Using Competition as a Guide
"The performance of the railroad industry since 1980 provides a vivid illustration of the benefits of regulatory reform. Productivity has leaped upward, rail rates have fallen somewhat in real terms, and the 50-year decline in the railroads' share of traffic has finally come to an end. Returns to capital have risen and investment has responded, arresting the deterioration in railroad capital and service quality. This has been made possible by eliminating many of the destructive regulations that controlled the railroad industry during this century and by reforming the regulations that remain.
The goal of the new regulatory system is to promote competition where it is present and to simulate competition where it is absent. Rail rates, for example, are no longer regulated unless there is evidence of market power on the part of a carrier. In such cases, rates are regulated under a system known as 'constrained market pricing,' which attempts to duplicate the outcomes of competitive markets. While the curtailment and reform of rail regulation are by no means complete, the accomplishments to date are truly remarkable.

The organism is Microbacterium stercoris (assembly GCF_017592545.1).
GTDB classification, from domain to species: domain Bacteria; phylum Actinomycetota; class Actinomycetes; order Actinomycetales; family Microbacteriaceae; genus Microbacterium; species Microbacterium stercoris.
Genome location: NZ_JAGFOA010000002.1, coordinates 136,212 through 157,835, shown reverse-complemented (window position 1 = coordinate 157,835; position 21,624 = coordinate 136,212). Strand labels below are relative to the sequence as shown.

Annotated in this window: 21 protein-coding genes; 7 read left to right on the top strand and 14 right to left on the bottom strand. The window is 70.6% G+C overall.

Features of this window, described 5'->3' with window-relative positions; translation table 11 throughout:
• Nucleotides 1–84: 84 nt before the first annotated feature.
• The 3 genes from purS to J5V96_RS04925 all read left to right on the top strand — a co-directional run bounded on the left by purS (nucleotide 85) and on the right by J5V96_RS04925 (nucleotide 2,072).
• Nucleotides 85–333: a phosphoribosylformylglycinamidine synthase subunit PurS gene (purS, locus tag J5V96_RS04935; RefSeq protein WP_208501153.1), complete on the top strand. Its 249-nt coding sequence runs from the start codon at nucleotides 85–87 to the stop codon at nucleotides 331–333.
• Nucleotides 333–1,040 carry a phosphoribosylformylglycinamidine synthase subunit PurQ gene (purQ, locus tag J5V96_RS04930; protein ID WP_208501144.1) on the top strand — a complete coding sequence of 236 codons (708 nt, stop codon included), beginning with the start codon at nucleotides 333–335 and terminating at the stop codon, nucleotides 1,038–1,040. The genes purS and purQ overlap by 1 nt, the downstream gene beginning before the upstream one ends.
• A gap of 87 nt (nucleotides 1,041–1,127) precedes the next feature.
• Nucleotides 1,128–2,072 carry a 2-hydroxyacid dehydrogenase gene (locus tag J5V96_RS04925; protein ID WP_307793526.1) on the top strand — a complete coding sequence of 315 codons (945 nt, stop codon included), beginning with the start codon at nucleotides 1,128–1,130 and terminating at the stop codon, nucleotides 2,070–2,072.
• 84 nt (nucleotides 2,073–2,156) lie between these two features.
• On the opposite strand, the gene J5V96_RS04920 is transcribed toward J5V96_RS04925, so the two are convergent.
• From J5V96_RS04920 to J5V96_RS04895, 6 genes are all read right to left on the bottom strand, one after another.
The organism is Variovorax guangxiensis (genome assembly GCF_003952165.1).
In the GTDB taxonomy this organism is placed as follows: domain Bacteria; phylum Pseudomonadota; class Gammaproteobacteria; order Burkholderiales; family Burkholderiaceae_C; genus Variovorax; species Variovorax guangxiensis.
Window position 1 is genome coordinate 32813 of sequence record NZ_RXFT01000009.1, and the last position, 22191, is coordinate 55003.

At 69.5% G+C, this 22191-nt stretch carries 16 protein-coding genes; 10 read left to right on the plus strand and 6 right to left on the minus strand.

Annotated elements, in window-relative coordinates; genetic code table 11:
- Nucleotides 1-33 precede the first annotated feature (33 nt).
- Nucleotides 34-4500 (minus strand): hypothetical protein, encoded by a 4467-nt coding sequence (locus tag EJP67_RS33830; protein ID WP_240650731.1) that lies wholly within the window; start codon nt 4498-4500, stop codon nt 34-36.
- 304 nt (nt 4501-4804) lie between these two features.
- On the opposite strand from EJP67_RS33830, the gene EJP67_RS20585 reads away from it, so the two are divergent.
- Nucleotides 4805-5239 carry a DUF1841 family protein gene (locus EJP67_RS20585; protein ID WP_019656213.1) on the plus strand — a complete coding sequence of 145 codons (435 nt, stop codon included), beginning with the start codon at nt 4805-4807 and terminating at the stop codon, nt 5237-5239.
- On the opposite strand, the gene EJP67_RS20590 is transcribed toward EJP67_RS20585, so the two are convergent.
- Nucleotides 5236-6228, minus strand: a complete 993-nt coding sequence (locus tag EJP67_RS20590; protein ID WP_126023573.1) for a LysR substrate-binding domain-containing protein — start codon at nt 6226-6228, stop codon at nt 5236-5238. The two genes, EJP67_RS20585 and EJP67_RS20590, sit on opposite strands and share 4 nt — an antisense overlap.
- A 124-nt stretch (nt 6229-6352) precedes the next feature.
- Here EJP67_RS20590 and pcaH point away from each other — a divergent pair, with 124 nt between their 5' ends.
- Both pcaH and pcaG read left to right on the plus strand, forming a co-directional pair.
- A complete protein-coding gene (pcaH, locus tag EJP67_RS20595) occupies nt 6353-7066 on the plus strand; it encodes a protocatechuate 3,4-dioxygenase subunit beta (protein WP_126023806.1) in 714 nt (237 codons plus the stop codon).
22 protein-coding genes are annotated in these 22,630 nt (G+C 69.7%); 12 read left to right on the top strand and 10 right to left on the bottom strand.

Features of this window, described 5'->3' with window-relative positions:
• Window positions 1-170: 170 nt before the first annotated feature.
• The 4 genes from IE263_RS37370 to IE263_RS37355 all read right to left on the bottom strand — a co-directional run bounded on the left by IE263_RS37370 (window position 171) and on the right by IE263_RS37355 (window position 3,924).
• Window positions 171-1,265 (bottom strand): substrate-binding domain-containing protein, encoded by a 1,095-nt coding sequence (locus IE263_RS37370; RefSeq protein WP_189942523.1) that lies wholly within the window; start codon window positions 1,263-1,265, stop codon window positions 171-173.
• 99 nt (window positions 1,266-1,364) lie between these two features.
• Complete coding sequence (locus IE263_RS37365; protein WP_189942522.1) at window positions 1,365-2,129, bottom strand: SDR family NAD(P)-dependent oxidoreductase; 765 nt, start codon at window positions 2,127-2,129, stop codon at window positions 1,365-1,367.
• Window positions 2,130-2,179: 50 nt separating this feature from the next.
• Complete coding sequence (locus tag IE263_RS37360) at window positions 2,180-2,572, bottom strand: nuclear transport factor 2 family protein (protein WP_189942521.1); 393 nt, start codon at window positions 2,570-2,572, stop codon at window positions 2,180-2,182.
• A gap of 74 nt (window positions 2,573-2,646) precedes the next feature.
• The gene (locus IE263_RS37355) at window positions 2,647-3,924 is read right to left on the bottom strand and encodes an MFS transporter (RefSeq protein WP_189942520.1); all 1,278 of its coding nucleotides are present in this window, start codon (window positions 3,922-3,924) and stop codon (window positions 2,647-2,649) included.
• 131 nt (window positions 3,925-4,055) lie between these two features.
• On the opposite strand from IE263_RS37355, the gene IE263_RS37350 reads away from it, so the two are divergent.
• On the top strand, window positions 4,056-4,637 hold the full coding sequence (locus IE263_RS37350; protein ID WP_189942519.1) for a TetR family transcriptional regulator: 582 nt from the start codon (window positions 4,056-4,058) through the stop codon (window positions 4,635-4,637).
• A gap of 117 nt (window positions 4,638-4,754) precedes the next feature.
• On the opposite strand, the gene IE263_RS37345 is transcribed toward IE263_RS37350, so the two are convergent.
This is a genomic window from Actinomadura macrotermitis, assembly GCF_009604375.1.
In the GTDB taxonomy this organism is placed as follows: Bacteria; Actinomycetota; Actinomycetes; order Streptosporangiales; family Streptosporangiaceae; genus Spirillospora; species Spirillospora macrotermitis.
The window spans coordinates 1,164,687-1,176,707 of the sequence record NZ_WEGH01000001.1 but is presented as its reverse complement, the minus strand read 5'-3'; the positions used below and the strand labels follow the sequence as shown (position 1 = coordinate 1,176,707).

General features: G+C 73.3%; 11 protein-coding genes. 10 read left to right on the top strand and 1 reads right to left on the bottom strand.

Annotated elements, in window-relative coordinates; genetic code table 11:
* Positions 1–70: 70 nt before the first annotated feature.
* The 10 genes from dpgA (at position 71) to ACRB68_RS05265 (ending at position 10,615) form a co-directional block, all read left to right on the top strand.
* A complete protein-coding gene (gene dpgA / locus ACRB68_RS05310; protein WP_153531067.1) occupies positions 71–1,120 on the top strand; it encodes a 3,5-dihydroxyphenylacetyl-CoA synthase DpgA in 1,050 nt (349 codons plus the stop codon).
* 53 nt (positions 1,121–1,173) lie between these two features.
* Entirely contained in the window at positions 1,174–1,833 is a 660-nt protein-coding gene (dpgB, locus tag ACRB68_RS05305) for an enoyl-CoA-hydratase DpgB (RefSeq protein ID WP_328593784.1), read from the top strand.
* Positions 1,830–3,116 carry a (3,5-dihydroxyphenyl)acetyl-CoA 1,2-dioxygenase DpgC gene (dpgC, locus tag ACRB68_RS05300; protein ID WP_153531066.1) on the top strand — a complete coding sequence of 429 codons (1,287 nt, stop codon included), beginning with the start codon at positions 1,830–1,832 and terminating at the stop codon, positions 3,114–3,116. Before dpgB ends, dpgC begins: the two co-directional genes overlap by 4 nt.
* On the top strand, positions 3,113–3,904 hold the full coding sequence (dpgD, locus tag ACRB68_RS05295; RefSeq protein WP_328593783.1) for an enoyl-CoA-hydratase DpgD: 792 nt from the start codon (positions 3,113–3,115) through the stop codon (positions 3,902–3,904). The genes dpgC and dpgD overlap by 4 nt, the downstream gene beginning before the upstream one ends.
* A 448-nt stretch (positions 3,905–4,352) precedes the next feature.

The history of rail regulation contains important lessons for the regulation of other industries. The old regulatory system failed to handle the central regulatory problem arising in railroads and certain other major industries; the mixture of competition and monopoly elements in supply. The new regulatory system is a creative solution to this problem and provides a valuable model for regulatory reform in such industries as telecommunications, electric power, postal services, and gas pipelines."
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